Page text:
Where The Hobbit succeeds best is in its casting. First off, Martin Freeman is a fantastic Bilbo, a well enough known actor so as to be a draw but not so famous that it’s difficult to buy him in the role, convincingly playing a young Ian Holm while still putting his own mark on the character. With his deadpan remarks, comic stubbornness and charming bewilderment, he is a joy to be in the company of as the film’s wary protagonist. It’s a real stroke of casting brilliance.

The all-important 13 dwarves, headed by Thorin Oakenshield, are brought to life with real verve by the likes of Richard Armitage, Ken Stott, James Nesbitt, Graham McTavish and Aidan Turner. Each of them bring their own distinct personalities to the table, so to speak, and provide a lot of the film’s comedic relief. Their comedy is, admittedly, rather hit-and-miss, ranging from welcome relief to being a bit too much on the slapstick side but it ultimately lends the film the more light-hearted nature it needs in comparison to the far more serious Lord of the Rings stories.

Crucially returning is Ian McKellen as the iconic Gandalf continuing his brilliant portrayal we all know and love, as well as Andy Serkis as Gollum. The latter, like in Lord of the Rings, is the best part of the movie as his signature scene where he and Bilbo “have a game of riddles” absolutely steals the show. The previously groundbreaking CGI effect is improved here (if that’s even possible), once again capturing the mannerisms and movements so well that he feels just as real as any of the actual actors. Other familiar faces turn up including Cate Blanchett as the elf Galadriel and Hugo Weaving as Elrond Lord of Rivendell, while Sylvester McCoy is a jovial addition to the proceedings as Radagast the Brown.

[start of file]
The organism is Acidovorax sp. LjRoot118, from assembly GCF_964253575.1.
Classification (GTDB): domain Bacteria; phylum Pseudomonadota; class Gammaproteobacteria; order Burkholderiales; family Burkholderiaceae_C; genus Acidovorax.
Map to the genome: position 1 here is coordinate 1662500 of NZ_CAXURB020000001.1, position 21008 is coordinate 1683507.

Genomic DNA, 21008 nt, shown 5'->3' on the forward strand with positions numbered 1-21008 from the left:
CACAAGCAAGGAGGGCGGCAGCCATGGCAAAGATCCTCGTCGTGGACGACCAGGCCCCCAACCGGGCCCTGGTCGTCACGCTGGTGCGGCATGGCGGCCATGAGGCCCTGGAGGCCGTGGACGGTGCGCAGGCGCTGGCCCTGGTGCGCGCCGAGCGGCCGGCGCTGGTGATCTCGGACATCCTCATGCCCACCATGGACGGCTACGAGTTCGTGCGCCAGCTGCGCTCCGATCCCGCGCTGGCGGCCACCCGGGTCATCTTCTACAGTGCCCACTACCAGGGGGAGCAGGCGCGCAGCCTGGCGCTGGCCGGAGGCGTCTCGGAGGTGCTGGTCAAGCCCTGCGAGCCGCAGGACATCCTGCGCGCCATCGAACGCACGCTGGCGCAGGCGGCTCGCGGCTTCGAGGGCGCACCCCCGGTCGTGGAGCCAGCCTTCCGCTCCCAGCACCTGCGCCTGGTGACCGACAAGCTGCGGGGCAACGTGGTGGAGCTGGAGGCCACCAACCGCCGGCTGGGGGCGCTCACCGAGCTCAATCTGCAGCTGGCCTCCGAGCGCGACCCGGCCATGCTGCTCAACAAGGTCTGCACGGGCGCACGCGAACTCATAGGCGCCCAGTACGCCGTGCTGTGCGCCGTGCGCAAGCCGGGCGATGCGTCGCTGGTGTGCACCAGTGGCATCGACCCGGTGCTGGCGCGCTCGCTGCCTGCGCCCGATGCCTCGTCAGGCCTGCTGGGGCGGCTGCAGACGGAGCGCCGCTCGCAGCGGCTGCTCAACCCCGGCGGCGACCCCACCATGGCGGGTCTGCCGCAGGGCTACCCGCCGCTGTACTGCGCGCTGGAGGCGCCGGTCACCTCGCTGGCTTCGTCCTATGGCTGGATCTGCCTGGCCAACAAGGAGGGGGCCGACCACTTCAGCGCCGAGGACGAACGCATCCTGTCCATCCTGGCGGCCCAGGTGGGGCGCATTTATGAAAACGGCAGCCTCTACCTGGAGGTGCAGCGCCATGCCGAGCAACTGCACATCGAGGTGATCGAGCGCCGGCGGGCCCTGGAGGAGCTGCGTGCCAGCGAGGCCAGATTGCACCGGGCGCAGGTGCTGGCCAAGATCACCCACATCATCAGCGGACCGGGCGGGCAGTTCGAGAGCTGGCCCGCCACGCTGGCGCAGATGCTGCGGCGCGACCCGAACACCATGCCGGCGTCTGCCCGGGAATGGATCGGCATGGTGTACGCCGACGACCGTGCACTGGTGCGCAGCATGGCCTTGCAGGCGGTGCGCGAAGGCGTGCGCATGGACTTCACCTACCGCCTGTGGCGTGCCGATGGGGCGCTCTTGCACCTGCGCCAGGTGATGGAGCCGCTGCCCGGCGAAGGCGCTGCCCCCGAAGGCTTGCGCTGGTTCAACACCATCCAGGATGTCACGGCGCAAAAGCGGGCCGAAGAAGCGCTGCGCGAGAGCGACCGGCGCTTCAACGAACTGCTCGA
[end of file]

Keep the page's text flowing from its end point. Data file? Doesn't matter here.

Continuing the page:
Peter Jackson decided to shoot his telling of The Hobbit in 48 frames per second (double the normal rate). It won’t be shown in most places in that format simply because there are few places equipped to do so but those thinking of making that extra effort should think again. The 48fps is horrible, lending the film a distracting ultra-realism effect resulting in such a fine level of detail that it ironically takes away from the cinematic quality of the picture. It’s too real in many ways, annoyingly mimicking a TV play or filmed pantomime which perpetually distracts from the otherwise impressive production design. And the 3D, on top of being pretty unnecessary as it usually is, doesn’t exactly help matters as it only adds to the disconcerting 48 frames effect. It becomes less of a problem when we enter into full blown CGI-laden action sequence territory where fire and orcs are being flung around the place or when we get far away shots of the sweeping landscapes. However, one still wonders why on (Middle) Earth Jackson chose to shoot his new trilogy in this way and not allow the detailed world to be shown off in all its cinematic glory instead of it being masked by this peculiar effect (of course this won’t matter in regular 24fps 2D).

It’s disappointing that The Hobbit: An Unexpected Journey doesn’t fully deliver on what it promised. An uneven tone which tries to mix comedy with danger and some superfluous action (among other things) hinder the film from being the completely entertaining experience it had the potential to be. Nevertheless this sufficiently faithful adaptation should please most fans of the book, and is a promising start to the new trilogy when it rests on the shoulders of its strong cast by playing to their strengths and accentuating the once again stunning production design and Howard Shore’s damn near perfect score.

Click “play” to see the trailer: